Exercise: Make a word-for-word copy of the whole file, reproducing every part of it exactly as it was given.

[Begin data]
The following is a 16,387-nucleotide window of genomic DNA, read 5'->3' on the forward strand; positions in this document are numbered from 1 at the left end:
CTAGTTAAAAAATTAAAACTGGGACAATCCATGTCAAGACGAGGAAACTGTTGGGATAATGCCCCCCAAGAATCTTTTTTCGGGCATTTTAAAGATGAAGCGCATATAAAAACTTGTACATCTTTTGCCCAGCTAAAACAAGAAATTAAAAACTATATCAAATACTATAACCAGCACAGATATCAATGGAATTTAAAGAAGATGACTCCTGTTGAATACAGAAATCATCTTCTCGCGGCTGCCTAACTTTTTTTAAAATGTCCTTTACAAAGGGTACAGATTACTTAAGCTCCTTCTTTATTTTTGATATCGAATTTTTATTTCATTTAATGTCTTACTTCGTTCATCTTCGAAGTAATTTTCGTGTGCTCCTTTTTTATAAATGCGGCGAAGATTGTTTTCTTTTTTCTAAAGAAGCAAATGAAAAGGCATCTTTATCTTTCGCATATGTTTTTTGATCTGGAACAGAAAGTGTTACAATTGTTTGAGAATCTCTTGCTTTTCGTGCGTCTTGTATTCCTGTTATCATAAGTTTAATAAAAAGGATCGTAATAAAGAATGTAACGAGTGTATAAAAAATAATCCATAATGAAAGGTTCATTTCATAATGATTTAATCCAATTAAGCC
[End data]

The following is a 16,387-nucleotide window of genomic DNA, read 5'->3' on the forward strand; positions in this document are numbered from 1 at the left end:
CTAGTTAAAAAATTAAAACTGGGACAATCCATGTCAAGACGAGGAAACTGTTGGGATAATGCCCCCCAAGAATCTTTTTTCGGGCATTTTAAAGATGAAGCGCATATAAAAACTTGTACATCTTTTGCCCAGCTAAAACAAGAAATTAAAAACTATATCAAATACTATAACCAGCACAGATATCAATGGAATTTAAAGAAGATGACTCCTGTTGAATACAGAAATCATCTTCTCGCGGCTGCCTAACTTTTTTTAAAATGTCCTTTACAAAGGGTACAGATTACTTAAGCTCCTTCTTTATTTTTGATATCGAATTTTTATTTCATTTAATGTCTTACTTCGTTCATCTTCGAAGTAATTTTCGTGTGCTCCTTTTTTATAAATGCGGCGAAGATTGTTTTCTTTTTTCTAAAGAAGCAAATGAAAAGGCATCTTTATCTTTCGCATATGTTTTTTGATCTGGAACAGAAAGTGTTACAATTGTTTGAGAATCTCTTGCTTTTCGTGCGTCTTGTATTCCTGTTATCATAAGTTTAATAAAAAGGATCGTAATAAAGAATGTAACGAGTGTATAAAAAATAATCCATAATGAAAGGTTCATTTCATAATGATTTAATCCAATTAAGCC